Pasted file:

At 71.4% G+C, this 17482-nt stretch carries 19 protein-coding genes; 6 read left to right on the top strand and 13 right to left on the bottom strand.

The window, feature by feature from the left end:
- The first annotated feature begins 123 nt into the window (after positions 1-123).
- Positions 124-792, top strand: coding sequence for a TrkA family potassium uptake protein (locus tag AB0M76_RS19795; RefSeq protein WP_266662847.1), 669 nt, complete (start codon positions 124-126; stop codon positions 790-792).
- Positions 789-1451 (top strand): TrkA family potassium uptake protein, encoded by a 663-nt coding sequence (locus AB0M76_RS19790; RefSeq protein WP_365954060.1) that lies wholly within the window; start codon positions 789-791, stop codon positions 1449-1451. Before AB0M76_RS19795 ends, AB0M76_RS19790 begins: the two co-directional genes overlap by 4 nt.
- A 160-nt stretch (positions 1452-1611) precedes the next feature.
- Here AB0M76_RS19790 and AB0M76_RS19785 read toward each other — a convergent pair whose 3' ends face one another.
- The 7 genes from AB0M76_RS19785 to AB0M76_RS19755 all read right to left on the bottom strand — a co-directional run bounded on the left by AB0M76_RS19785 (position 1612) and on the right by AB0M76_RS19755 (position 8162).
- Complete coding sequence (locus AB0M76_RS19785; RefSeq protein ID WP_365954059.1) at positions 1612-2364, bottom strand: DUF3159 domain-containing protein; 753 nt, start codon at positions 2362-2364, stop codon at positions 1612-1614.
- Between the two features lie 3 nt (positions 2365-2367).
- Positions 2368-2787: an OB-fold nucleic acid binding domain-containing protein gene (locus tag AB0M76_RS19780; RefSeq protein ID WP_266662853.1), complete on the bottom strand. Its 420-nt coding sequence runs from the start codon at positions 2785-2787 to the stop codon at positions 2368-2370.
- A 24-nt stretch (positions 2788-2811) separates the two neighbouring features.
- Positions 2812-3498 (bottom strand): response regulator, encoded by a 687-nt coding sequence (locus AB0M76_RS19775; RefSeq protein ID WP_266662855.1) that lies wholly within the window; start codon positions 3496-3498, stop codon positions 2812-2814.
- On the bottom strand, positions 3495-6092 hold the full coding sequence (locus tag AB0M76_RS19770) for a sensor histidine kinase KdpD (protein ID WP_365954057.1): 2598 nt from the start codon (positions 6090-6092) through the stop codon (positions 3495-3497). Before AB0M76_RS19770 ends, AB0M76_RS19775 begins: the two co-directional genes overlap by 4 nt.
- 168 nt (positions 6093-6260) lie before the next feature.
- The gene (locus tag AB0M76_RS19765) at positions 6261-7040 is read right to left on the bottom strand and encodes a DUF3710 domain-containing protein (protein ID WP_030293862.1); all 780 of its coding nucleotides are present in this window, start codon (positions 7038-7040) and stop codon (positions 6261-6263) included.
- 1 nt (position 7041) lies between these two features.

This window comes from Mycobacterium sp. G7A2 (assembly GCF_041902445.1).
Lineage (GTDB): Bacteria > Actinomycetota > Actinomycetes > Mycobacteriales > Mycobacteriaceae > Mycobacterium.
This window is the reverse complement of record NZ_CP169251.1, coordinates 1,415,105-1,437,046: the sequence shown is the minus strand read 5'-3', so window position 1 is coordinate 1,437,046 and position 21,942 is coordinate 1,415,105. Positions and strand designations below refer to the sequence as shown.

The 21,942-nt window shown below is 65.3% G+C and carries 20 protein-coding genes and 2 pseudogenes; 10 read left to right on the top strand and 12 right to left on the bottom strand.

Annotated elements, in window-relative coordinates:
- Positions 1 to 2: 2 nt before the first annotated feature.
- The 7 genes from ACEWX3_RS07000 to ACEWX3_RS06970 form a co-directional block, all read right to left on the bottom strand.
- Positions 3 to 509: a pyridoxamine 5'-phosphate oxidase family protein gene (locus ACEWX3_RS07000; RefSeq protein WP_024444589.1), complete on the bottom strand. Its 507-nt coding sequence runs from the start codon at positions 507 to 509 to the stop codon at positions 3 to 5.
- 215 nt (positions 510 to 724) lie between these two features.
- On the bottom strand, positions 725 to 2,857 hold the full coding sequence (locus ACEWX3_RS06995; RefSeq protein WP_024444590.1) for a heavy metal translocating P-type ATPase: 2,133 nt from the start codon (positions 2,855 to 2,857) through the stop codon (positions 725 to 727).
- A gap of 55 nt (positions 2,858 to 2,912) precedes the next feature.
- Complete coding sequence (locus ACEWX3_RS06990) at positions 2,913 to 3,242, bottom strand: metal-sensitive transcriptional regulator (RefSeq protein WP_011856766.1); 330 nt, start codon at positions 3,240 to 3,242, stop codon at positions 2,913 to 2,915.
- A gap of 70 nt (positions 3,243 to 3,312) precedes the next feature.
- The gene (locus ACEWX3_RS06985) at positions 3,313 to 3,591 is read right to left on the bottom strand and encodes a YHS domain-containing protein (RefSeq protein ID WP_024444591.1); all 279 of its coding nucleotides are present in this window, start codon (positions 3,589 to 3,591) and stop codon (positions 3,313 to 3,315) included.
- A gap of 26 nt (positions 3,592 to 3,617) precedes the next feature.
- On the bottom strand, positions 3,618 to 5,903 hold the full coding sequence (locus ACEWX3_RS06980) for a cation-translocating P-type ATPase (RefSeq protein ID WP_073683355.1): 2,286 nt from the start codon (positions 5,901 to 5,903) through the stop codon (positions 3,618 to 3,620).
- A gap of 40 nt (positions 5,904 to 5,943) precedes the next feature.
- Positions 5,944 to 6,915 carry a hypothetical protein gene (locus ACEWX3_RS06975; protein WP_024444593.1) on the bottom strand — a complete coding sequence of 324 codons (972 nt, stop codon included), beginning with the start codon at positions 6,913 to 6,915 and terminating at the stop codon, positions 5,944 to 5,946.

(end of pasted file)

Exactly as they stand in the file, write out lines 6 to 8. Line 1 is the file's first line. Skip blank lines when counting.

- A 160-nt stretch (positions 1452-1611) precedes the next feature.
- Here AB0M76_RS19790 and AB0M76_RS19785 read toward each other — a convergent pair whose 3' ends face one another.
- The 7 genes from AB0M76_RS19785 to AB0M76_RS19755 all read right to left on the bottom strand — a co-directional run bounded on the left by AB0M76_RS19785 (position 1612) and on the right by AB0M76_RS19755 (position 8162).